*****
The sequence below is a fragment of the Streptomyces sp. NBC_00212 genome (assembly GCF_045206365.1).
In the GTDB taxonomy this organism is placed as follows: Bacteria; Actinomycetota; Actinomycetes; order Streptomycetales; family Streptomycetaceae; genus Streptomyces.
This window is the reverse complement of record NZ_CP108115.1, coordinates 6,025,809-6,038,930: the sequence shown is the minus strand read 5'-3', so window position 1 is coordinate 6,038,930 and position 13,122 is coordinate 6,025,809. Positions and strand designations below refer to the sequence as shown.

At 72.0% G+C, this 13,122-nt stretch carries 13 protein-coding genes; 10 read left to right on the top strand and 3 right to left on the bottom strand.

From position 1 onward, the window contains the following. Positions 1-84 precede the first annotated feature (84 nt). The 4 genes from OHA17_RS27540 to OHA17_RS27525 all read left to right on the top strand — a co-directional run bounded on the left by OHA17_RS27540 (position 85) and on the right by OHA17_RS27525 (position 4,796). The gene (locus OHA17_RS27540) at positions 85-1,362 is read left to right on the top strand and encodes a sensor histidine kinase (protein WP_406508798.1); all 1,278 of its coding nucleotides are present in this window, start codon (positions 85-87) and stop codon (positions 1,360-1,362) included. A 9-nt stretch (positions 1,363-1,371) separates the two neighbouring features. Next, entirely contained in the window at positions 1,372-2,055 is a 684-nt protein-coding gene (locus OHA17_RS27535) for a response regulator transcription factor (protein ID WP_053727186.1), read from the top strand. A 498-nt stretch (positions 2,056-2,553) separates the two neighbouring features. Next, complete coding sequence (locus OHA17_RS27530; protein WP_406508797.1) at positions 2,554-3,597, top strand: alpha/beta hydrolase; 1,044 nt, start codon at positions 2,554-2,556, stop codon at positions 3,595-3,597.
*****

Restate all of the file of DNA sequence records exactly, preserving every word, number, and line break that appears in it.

The sequence below is a fragment of the Streptomyces sp. NBC_00212 genome (assembly GCF_045206365.1).
In the GTDB taxonomy this organism is placed as follows: Bacteria; Actinomycetota; Actinomycetes; order Streptomycetales; family Streptomycetaceae; genus Streptomyces.
This window is the reverse complement of record NZ_CP108115.1, coordinates 6,025,809-6,038,930: the sequence shown is the minus strand read 5'-3', so window position 1 is coordinate 6,038,930 and position 13,122 is coordinate 6,025,809. Positions and strand designations below refer to the sequence as shown.

At 72.0% G+C, this 13,122-nt stretch carries 13 protein-coding genes; 10 read left to right on the top strand and 3 right to left on the bottom strand.

From position 1 onward, the window contains the following. Positions 1-84 precede the first annotated feature (84 nt). The 4 genes from OHA17_RS27540 to OHA17_RS27525 all read left to right on the top strand — a co-directional run bounded on the left by OHA17_RS27540 (position 85) and on the right by OHA17_RS27525 (position 4,796). The gene (locus OHA17_RS27540) at positions 85-1,362 is read left to right on the top strand and encodes a sensor histidine kinase (protein WP_406508798.1); all 1,278 of its coding nucleotides are present in this window, start codon (positions 85-87) and stop codon (positions 1,360-1,362) included. A 9-nt stretch (positions 1,363-1,371) separates the two neighbouring features. Next, entirely contained in the window at positions 1,372-2,055 is a 684-nt protein-coding gene (locus OHA17_RS27535) for a response regulator transcription factor (protein ID WP_053727186.1), read from the top strand. A 498-nt stretch (positions 2,056-2,553) separates the two neighbouring features. Next, complete coding sequence (locus OHA17_RS27530; protein WP_406508797.1) at positions 2,554-3,597, top strand: alpha/beta hydrolase; 1,044 nt, start codon at positions 2,554-2,556, stop codon at positions 3,595-3,597.